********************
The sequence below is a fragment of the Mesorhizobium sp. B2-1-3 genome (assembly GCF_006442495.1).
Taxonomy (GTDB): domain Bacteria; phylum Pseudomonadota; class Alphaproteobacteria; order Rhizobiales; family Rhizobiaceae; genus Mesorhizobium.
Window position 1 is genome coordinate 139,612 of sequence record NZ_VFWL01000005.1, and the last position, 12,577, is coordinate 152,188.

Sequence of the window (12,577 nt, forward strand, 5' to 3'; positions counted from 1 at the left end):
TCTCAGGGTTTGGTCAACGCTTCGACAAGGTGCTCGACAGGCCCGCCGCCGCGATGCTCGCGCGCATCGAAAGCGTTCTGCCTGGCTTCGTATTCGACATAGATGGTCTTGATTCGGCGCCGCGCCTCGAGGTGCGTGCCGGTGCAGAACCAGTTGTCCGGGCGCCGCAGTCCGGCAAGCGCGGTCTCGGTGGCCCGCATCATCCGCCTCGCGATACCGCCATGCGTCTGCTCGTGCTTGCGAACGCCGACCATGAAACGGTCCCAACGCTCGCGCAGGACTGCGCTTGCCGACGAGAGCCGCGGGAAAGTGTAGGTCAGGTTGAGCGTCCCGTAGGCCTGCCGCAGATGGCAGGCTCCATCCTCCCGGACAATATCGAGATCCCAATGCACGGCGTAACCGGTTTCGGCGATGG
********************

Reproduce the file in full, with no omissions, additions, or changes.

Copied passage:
The sequence below is a fragment of the Mesorhizobium sp. B2-1-3 genome (assembly GCF_006442495.1).
Taxonomy (GTDB): domain Bacteria; phylum Pseudomonadota; class Alphaproteobacteria; order Rhizobiales; family Rhizobiaceae; genus Mesorhizobium.
Window position 1 is genome coordinate 139,612 of sequence record NZ_VFWL01000005.1, and the last position, 12,577, is coordinate 152,188.

Sequence of the window (12,577 nt, forward strand, 5' to 3'; positions counted from 1 at the left end):
TCTCAGGGTTTGGTCAACGCTTCGACAAGGTGCTCGACAGGCCCGCCGCCGCGATGCTCGCGCGCATCGAAAGCGTTCTGCCTGGCTTCGTATTCGACATAGATGGTCTTGATTCGGCGCCGCGCCTCGAGGTGCGTGCCGGTGCAGAACCAGTTGTCCGGGCGCCGCAGTCCGGCAAGCGCGGTCTCGGTGGCCCGCATCATCCGCCTCGCGATACCGCCATGCGTCTGCTCGTGCTTGCGAACGCCGACCATGAAACGGTCCCAACGCTCGCGCAGGACTGCGCTTGCCGACGAGAGCCGCGGGAAAGTGTAGGTCAGGTTGAGCGTCCCGTAGGCCTGCCGCAGATGGCAGGCTCCATCCTCCCGGACAATATCGAGATCCCAATGCACGGCGTAACCGGTTTCGGCGATGG